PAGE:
During Dr. Thompson's tenure as Chair, the Department made advances in recent years. In research, the Department increased its NIH funding in the past five years by 17 percent to $9.4 million, including eight funded students and post-docs. In addition, the Department has more than $400k in funding from the American Heart Association, $690k from the Maryland Stem Cell Fund and raised more than $1 million in philanthropic funding. Dr. Thompson oversaw hiring four Assistant Professors and completion of a $1 million renovation to the Bressler building’s 5th floor. Overall, the Department ranks 19th overall among all Physiology departments in NIH ranking and remains 11th among public medical schools in the Blue Ridge Report.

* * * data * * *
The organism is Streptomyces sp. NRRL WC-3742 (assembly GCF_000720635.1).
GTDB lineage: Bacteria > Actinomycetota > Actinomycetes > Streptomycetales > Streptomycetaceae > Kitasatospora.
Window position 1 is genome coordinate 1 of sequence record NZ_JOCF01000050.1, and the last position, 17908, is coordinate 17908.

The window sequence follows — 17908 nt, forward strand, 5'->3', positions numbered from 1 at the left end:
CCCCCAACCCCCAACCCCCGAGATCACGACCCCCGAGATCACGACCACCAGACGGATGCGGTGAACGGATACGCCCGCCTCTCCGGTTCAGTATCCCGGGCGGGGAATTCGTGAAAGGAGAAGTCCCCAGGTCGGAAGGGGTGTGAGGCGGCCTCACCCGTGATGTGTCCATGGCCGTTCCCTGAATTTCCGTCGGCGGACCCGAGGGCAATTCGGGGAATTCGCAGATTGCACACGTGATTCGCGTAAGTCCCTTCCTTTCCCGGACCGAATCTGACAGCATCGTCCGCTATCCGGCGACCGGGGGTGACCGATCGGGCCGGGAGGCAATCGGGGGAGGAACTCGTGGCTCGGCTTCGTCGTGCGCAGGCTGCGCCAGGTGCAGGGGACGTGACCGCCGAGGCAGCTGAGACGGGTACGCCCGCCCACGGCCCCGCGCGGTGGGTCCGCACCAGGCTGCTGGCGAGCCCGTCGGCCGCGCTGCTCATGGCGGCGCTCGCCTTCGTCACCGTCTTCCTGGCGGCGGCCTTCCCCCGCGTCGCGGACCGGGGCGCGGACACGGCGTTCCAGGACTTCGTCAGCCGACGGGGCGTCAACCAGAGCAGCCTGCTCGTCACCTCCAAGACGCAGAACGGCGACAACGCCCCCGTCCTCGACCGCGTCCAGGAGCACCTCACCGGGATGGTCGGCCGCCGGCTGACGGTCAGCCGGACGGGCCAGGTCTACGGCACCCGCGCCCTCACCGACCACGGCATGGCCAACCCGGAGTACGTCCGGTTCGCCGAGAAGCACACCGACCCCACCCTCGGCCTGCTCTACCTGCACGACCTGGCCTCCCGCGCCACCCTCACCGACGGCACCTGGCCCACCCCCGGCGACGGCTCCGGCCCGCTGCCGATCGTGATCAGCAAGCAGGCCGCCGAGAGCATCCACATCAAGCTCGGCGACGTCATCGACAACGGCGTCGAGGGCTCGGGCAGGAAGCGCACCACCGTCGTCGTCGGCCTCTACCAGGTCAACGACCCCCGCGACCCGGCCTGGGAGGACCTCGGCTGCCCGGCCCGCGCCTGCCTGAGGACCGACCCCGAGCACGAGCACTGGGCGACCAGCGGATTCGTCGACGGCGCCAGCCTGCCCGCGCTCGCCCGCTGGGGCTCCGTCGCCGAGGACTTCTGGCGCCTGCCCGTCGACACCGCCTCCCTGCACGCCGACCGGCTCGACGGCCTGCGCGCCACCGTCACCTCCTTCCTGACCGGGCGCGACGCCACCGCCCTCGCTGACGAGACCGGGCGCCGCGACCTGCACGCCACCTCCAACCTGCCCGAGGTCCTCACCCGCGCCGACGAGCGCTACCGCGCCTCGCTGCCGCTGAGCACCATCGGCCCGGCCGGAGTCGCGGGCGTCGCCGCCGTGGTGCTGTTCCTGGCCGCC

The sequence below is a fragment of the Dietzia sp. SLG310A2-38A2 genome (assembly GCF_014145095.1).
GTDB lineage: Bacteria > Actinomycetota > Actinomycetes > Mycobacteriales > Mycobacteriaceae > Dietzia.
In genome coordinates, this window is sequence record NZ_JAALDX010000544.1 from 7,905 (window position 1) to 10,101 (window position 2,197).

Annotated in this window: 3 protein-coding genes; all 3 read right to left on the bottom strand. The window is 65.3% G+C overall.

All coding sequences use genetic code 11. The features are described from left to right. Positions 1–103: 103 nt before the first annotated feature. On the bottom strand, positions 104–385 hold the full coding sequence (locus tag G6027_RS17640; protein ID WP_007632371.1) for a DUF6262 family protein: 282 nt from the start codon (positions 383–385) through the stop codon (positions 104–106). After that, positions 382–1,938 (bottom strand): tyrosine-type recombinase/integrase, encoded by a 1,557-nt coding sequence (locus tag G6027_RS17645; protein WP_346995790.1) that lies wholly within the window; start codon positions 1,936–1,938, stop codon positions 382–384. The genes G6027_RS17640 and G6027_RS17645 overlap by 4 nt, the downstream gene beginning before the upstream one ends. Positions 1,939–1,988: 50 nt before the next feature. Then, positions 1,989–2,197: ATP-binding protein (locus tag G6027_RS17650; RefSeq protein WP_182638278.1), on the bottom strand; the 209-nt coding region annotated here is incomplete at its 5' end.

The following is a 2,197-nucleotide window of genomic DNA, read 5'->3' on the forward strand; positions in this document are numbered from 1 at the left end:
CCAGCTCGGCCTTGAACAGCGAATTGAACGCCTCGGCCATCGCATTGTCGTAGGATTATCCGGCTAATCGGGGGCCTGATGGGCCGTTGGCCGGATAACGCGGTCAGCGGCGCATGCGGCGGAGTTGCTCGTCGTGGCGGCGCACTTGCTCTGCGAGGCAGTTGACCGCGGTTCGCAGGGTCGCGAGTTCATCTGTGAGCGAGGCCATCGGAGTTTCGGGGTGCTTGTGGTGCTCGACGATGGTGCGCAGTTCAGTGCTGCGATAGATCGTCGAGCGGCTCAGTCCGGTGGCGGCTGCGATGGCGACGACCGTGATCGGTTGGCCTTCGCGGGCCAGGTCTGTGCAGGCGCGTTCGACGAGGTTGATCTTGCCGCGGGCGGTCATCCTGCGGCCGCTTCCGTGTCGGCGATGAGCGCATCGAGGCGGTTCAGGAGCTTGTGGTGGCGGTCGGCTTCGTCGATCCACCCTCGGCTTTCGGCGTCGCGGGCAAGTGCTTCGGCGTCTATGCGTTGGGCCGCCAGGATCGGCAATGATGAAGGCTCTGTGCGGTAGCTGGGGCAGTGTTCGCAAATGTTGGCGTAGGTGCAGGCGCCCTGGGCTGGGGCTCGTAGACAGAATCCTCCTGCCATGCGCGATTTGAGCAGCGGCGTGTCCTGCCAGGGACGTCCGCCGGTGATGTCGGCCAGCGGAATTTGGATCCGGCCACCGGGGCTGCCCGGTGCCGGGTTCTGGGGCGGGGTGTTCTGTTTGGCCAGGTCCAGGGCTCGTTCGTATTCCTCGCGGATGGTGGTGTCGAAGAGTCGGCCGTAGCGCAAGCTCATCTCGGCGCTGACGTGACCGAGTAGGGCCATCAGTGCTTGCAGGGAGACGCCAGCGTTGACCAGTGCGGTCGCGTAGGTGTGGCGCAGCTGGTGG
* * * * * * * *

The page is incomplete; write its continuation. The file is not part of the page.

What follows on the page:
During his time at UMSOM, Dr. Thompson authored more than 70 primary publications and was awarded $9 million in research funding from the NIH to study the biological basis for depression and explore antidepressant therapies. His research findings led to eight patents for new therapeutic approaches and seven patents licensed for commercial development. He mentored 13 PhD students and served on 34 thesis committees, as well as advised several underrepresented minority training programs at Morgan State University.
“I look forward with great enthusiasm to serve in this role. I have several colleagues in the Department whom I will be delighted to work more closely with, and there are several young faculty whom I hope will benefit from my experience,” said Dr. Simard. “With our new Dean, Dr. Mark T. Gladwin, a physician-scientist and physiologist, having an appointment in Physiology, I am most eager to have an opportunity to work closely with him to advance the Physiology Department to new heights of scientific accomplishment.”